User Experience is Key 

In the travel industry, one bad experience can ruin your chances of earning repeat business from your customers. During my recent trip, one of my flights into Copenhagen had to be cancelled due to an unforeseen electrical issue with the plane, which caused quite the outrage among many of the passengers. Some vowed never to fly Norwegian Airlines again, and I even overheard one man saying, “you better believe they’ll be getting quite the nasty email from me later.” Whether it’s a cancelled or delayed flight, dirty hotel room, or rude customer service agents, travellers always remember these little negative things about their trips, and make it a point to avoid them in the future. And while I hope the user experience of your website and sales process would never cause this much outrage, it’s always important to put yourself in the shoes of your customer and make things as easy and painless as possible. If a prospect is annoyed or turned off by anything you do, it’s easy to use Google to find a better alternative, and today’s B2B buyers won’t hesitate to do so.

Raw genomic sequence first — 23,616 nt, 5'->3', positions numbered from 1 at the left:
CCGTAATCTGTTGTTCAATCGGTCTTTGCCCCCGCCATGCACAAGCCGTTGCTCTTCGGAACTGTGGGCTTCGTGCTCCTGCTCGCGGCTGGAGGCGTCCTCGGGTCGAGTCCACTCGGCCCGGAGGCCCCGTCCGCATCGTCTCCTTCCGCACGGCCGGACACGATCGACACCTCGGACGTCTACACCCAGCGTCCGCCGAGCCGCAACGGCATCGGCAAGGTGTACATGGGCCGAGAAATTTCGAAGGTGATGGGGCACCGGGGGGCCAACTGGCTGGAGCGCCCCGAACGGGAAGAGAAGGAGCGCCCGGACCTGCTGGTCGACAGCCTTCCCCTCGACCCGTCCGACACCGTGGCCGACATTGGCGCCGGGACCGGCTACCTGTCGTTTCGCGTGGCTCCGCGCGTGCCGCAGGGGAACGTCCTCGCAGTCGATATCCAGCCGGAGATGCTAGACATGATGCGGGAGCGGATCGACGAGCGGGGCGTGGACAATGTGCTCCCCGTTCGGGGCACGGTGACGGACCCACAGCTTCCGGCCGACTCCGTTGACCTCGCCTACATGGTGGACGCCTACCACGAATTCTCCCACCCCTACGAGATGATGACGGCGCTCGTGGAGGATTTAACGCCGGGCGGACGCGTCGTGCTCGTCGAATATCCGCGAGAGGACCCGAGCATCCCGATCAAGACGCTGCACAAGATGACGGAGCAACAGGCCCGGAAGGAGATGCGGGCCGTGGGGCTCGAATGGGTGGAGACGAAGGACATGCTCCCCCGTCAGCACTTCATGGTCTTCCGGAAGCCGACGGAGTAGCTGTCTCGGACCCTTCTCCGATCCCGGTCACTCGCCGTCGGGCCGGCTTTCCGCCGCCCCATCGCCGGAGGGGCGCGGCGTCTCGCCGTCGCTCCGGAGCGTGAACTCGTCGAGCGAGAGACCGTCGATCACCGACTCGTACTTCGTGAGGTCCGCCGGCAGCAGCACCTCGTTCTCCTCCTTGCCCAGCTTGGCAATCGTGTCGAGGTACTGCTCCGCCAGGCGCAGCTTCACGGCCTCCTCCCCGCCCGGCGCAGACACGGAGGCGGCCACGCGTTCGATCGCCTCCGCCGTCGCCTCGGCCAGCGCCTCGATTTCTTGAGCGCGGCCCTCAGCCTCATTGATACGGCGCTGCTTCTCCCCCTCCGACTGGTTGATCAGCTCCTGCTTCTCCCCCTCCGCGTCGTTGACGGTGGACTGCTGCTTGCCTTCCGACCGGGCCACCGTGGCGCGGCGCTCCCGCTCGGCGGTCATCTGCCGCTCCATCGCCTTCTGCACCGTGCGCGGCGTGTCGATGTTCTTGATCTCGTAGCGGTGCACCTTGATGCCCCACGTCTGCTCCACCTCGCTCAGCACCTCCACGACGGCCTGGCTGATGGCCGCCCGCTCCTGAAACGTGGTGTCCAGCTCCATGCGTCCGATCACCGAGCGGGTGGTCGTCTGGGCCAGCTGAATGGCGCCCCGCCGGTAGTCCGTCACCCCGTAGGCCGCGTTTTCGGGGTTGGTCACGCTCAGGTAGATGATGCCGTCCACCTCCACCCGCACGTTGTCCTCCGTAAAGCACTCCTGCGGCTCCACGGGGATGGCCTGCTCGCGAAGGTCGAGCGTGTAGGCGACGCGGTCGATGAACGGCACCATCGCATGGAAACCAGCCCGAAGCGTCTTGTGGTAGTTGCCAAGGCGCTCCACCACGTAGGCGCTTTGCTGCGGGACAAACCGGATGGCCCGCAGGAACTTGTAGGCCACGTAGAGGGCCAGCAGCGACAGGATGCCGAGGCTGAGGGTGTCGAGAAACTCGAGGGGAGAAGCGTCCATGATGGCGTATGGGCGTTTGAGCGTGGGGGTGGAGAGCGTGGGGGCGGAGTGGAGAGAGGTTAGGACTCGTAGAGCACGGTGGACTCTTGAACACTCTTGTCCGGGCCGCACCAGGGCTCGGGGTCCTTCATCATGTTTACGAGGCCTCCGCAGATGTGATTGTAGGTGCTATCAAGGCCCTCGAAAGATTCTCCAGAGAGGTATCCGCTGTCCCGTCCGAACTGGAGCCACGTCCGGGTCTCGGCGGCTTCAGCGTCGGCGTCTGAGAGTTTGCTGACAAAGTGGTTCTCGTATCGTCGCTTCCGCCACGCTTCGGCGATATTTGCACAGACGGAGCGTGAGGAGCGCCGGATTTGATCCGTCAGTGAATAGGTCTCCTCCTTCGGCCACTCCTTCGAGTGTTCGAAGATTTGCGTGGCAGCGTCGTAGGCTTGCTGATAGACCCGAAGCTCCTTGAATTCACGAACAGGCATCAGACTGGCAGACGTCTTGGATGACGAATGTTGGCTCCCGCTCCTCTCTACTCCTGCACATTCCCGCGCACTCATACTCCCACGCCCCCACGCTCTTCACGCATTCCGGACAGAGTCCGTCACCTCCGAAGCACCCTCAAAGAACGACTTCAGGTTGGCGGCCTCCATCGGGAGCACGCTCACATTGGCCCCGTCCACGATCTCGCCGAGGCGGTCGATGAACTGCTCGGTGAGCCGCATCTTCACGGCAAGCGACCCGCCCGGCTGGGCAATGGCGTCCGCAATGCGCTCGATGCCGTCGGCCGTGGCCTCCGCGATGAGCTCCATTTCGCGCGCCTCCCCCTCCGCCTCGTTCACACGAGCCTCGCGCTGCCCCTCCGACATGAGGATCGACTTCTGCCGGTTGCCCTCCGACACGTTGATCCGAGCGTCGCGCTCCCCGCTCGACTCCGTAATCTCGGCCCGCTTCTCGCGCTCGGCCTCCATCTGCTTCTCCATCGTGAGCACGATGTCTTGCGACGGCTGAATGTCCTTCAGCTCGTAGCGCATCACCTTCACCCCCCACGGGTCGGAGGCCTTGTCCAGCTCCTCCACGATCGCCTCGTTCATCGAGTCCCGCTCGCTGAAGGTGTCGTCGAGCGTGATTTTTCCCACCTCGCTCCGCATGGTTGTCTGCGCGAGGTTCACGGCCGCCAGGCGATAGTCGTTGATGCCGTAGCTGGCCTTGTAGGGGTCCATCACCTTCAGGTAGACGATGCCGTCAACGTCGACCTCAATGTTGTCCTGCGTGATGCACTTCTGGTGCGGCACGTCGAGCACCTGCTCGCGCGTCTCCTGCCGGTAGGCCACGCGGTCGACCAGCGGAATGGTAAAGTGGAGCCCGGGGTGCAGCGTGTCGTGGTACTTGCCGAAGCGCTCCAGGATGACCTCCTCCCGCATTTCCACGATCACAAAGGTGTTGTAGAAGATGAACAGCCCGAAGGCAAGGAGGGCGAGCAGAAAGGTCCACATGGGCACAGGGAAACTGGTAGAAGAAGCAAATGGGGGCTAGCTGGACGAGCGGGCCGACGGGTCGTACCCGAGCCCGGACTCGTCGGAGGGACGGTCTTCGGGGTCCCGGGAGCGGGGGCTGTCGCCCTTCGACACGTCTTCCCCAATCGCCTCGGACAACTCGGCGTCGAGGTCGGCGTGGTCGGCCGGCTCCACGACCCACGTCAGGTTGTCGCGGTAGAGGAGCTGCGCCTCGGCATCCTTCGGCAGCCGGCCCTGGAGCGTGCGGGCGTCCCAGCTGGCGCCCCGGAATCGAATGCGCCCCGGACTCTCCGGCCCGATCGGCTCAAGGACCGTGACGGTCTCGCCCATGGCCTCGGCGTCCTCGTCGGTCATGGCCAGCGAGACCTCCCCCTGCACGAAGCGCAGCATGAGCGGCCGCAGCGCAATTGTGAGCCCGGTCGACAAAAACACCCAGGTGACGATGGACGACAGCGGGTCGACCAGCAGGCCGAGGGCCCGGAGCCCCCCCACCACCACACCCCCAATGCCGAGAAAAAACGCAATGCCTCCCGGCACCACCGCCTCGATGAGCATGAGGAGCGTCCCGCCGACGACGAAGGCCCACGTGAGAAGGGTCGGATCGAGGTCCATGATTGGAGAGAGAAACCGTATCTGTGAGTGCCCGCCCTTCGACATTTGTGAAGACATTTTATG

Embrace Word of Mouth

As I mentioned above, when it comes to researching where to stay, fun things to do, and restaurants to eat at in the city you’re traveling to, online reviews can have a major influence on how you plan your trip. According to a TripAdvisor survey, hotel guests read an average of 6-12 reviews before making a booking, and 93% of travelers have used reviews to make travel decisions. When you’re venturing into unfamiliar territory, it’s always helpful to hear firsthand accounts of people who’ve been there before, and the same holds true for B2B businesses. There have been several surveys that prove word-of-mouth referrals are the most effective source of leads for B2B businesses, and 88% of B2B buyers use both offline and online WOM sources when researching a purchase. Whether people are researching a hotel room or a supply chain management firm, the best place to find answers is with people who know firsthand what it’s like to do business with each, and B2B companies should do everything they can to generate more user-generated content and customer testimonials.